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Earth Science Division Highlights for February 11, 2013

• NASA Ames begins use of Dragon Eye UAS

NASA Ames received official approval from NASA HQ on February 6 to acquire approximately 70 Dragon Eye unpiloted aircraft from the US Marine Corps through GSA.  The first mission for the small, hand launched Dragon Eye will be to acquire measurements ofvolcanic plumes in Costa Rice to validate SO2 data products from the ASTER instrument.   The Airborne Science group at Ames conducted a flight readiness review for in early February for that mission scheduled for next month.  Additional test flights of the Dragon Eye will be conducted in DOE restricted airspace near Livermore next week.

Pete Worden and Dave Korsmeyer  visited the facility at Ames housing the Dragon Eyes on February 12 and expressed their support for the acquisition and use of the platforms. 


• ATTREX mission completes its first two science flights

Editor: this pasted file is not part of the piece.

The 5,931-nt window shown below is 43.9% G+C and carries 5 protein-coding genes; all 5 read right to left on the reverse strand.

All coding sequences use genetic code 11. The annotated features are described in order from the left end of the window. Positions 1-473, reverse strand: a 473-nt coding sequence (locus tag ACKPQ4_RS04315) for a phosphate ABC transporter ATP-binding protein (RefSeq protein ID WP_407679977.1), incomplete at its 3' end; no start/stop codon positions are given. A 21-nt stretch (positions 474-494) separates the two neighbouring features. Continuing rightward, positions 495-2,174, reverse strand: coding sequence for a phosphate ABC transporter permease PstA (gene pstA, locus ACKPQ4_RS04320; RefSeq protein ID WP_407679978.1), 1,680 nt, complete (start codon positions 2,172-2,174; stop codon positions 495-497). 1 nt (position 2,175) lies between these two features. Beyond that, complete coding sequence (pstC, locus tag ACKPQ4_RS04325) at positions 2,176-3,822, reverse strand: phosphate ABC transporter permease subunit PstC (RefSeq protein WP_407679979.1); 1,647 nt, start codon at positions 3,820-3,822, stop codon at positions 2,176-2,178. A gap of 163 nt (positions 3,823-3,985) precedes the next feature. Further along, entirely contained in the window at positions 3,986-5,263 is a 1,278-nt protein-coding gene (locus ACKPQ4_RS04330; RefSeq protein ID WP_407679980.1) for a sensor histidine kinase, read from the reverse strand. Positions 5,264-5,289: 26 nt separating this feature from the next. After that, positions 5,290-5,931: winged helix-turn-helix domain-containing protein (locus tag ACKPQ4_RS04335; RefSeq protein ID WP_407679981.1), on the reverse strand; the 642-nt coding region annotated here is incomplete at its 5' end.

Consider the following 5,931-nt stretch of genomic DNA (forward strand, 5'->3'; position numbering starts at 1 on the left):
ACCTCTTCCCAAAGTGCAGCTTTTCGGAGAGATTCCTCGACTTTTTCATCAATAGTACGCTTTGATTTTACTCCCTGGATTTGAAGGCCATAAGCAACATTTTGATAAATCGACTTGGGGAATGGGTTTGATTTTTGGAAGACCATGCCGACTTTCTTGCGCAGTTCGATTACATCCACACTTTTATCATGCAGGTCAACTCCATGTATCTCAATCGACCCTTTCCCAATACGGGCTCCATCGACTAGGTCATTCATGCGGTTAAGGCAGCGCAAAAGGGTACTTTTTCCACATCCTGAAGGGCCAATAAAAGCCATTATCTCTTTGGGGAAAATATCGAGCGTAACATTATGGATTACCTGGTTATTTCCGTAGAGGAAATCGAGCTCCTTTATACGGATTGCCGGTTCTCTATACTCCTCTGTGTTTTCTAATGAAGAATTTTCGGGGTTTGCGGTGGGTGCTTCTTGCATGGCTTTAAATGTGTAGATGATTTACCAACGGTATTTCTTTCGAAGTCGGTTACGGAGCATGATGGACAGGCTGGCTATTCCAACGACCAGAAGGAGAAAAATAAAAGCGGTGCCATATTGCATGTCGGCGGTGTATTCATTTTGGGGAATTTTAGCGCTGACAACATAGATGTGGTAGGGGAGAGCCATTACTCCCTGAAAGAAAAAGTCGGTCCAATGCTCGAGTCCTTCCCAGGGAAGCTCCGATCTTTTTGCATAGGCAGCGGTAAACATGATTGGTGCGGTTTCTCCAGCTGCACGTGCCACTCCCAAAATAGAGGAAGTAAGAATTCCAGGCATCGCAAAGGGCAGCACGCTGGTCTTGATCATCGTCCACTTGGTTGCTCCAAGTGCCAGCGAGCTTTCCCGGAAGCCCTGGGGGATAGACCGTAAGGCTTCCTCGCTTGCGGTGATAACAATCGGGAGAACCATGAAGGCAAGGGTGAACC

The Airborne Tropical Tropopause Experiment, a NASA Earth Venture 1 mission,  completed its first two science flights from DFRC in early February.   The third flight of six anticipated this month is scheduled for February 14.   The flight from Dryden are sampling the troposphere/stratosphere boundary in the mid-Pacific. 

• Airborne Science director visits Ames

Bruce Tagg, the director of the Airborne Science Program at NASA HQ and his deputy, Randy Albertson (NASA/DFRC) reviewed airborne science activities at Ames February 5-7.  The visit included meetings with Pete Worden and Col. Steve Butow, Wing Commander of the Califronia Air National Guard 129th .  Ames provides support to Airborne Science through mission management, IT systems for program and mission management, and support for integration and engineering across the NASA Science aircraft fleet.  Tagg expressed appreciation and support for the work at Ames at the conclusion of his visit.

California Biodiversity Council meeting

 Jay Skiles, as a program associate for the biodiversity element in the Applied Sciences Program at NASAHQ was the “official” NASA representative.  Council members, all senior managers in federal and state agencies operating in California and with shared or overlapping responsibilities for maintaining biodiversity and sustainable ecosystems, expressed appreciation for NASA’s participation and look forward to developing projects of mutual interest in ecosystem modeling, information processing, and climate projections.


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Last Updated: Feb. 11, 2013
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